5 – Experiment, and don’t be afraid to make stupid/ ugly noises.
You need to understand how your voice works. When my singing teacher first got me to imitate sirens, shout “oi” in a scale, or yawn to a particular pitch, I was mortified. I couldn’t take myself seriously and felt like a dick. But you’ll look like more of a dick if you close off and refuse to do it, and then don’t end up with the improvements these exercises help you make! Don’t be precious about it. We all make some ugly noises sometimes and we all hit the wrong pitch on occasion – remember that the voice is an instrument like any other. Just because you just hit a wrong note doesn’t make you a “bad singer”, you just hit a wrong note. Making mistakes makes you a better singer in the long-run, because you can learn from them.
6 – Realise that you can sing in the same voice as you speak in.
It blew my mind when I figured this out. I used to think that to sing, you had to use your ‘head voice’. I saw my speaking voice as separate from my singing voice. In reality, your voice is your voice, whether you’re speaking or singing in it! It’s still the same throat, the same muscles, the same sound. It’s just how you use it. I never knew I could sound sultry and jazzy or achieve the same rich, rounded sound as singers like Adele. I never knew that I could create such loud sounds, either! I thought I was always destined to have a breathy, heady sound with no strength or volume.
7 – Don’t pull faces.
I am the WORST for this. My face contorts as I’m singing, especially if I think I’ve just made a horrible noise. My face becomes a disclaimer: “I know that came out wrong and sounded horrible, please don’t judge me, I can do better!” But then you’re consigning the rest of your singing while you’re pulling that face to sound pretty grim. The faces you pull really do influence how you sound. You know when someone is talking to you on the phone and you can tell if they’re smiling even though you can’t see them, because you can hear it in their voice? That. I know it’s hard to force a smile, but in my lesson yesterday my singing teacher made me do that and I was absolutely stunned how much easier it made it to transition over my passaggio and generally project a nicer sound. It didn’t feel like such an effort as when I’ve got resting bitch face (or embarrassment contortion face).
8 – Relax your face.
If your face is scrunched up your voice will sound restricted and tight. Loosen your face muscles. Try and let go of your tension.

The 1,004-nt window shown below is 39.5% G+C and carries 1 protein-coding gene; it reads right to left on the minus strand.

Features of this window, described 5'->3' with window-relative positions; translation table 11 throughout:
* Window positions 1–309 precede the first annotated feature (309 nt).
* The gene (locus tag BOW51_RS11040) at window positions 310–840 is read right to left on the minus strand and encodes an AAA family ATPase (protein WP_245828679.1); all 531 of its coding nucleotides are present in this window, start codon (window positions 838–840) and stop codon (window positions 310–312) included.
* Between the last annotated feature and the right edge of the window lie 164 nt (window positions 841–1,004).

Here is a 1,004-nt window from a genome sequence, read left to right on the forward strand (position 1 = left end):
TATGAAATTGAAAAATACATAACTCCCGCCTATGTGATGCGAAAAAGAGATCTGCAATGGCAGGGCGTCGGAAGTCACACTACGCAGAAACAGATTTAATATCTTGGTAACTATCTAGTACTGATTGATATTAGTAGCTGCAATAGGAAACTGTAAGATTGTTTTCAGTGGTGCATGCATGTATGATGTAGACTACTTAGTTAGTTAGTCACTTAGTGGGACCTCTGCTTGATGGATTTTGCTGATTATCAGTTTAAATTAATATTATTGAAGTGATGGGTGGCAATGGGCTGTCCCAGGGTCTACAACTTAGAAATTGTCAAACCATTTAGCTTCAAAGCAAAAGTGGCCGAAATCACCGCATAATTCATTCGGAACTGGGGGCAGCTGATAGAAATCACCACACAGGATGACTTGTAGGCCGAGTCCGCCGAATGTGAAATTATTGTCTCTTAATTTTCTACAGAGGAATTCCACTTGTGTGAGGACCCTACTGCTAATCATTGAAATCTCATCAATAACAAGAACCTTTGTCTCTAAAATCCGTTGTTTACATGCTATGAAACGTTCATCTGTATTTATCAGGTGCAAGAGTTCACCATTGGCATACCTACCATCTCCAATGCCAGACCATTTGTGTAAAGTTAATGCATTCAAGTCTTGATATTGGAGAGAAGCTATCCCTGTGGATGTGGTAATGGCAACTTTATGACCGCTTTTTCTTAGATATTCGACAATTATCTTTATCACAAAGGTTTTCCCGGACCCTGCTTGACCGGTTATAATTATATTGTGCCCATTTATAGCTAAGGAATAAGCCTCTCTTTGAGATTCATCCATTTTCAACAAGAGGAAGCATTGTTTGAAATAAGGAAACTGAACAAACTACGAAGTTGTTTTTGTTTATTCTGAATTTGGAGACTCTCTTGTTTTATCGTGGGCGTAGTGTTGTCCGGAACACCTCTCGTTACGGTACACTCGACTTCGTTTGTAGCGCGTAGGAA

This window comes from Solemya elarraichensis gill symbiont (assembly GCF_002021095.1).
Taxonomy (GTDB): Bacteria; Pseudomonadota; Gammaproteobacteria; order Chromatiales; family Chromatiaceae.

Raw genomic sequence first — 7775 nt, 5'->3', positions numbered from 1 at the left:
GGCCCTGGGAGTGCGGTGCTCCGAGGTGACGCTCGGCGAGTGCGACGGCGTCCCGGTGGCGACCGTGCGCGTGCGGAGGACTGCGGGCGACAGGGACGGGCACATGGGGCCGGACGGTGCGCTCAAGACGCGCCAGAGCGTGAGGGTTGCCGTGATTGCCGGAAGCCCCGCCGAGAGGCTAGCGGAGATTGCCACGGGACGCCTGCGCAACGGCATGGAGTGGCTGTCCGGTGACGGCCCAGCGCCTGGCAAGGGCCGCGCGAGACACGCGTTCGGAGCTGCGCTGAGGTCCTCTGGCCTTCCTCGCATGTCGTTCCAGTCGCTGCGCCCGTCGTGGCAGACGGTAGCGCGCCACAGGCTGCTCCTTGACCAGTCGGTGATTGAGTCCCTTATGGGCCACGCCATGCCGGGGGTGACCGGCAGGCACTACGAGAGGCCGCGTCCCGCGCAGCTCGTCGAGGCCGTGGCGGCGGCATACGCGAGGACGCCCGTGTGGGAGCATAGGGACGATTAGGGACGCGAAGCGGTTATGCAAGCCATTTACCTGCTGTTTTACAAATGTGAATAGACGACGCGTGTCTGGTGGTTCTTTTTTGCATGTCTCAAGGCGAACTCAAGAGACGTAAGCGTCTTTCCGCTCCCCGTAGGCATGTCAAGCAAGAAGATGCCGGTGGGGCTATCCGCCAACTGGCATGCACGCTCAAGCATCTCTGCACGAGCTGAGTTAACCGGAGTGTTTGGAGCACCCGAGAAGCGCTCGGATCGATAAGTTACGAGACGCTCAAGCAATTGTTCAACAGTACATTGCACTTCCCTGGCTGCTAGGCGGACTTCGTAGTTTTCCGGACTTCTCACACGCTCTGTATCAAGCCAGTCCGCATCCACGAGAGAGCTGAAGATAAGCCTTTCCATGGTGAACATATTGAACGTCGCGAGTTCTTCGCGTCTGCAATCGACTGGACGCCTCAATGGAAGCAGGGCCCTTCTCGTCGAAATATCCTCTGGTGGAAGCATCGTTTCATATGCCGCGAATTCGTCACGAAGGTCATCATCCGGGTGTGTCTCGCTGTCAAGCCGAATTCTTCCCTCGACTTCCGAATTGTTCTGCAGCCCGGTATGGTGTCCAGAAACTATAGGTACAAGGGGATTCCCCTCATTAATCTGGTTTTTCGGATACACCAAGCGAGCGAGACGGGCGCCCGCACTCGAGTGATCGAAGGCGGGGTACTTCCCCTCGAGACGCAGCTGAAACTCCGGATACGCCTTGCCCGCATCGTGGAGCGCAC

9 – Raise your eyebrows.
This can really help you reach higher notes. I don’t know how it works, but it does. It’s almost like it makes enough space in your face (!) to reach the notes. Don’t, however, raise your chin. This is another one of my bad habits. Raising your chin actually tightens your throat and makes it harder to reach those higher notes.
10 – Open your mouth more.
Yet another of my bad habits is not opening my mouth enough. If you don’t really open your mouth much, you’re not allowing for much resonance. I’ve noticed that everything sounds quite whiney, nasal and throaty if my mouth isn’t open enough. This is particularly important for your lower register.
11 – When you’re reaching the top of your lower register (i.e. just before you reach your passaggio), aim the sound towards the roof of your mouth…
… in the same way that you do when you shout “oi!” at someone. It’s a kind of ‘bouncy’ sound. Feel the sound hit the roof of your mouth. Recognise that feeling, remember it, and then aim for it when you have to get to the top of that lower register.
12 – Caress the note, damn it!
Care about how it sounds. You need to want it to sound good and care equally about all the notes.
13 – Give it some welly.
This especially applies to using the upper limits of your lower register – you really need to give it 100% to be able to hit those notes. I guess I would describe this as ‘belting’. Likewise, with your upper register, you need to want to reach the note to actually get there. Approach everything with conviction. That said, you don’t want to damage your voice so you need careful supervision when you’re putting in that much effort to make sure it’s coming from the right place.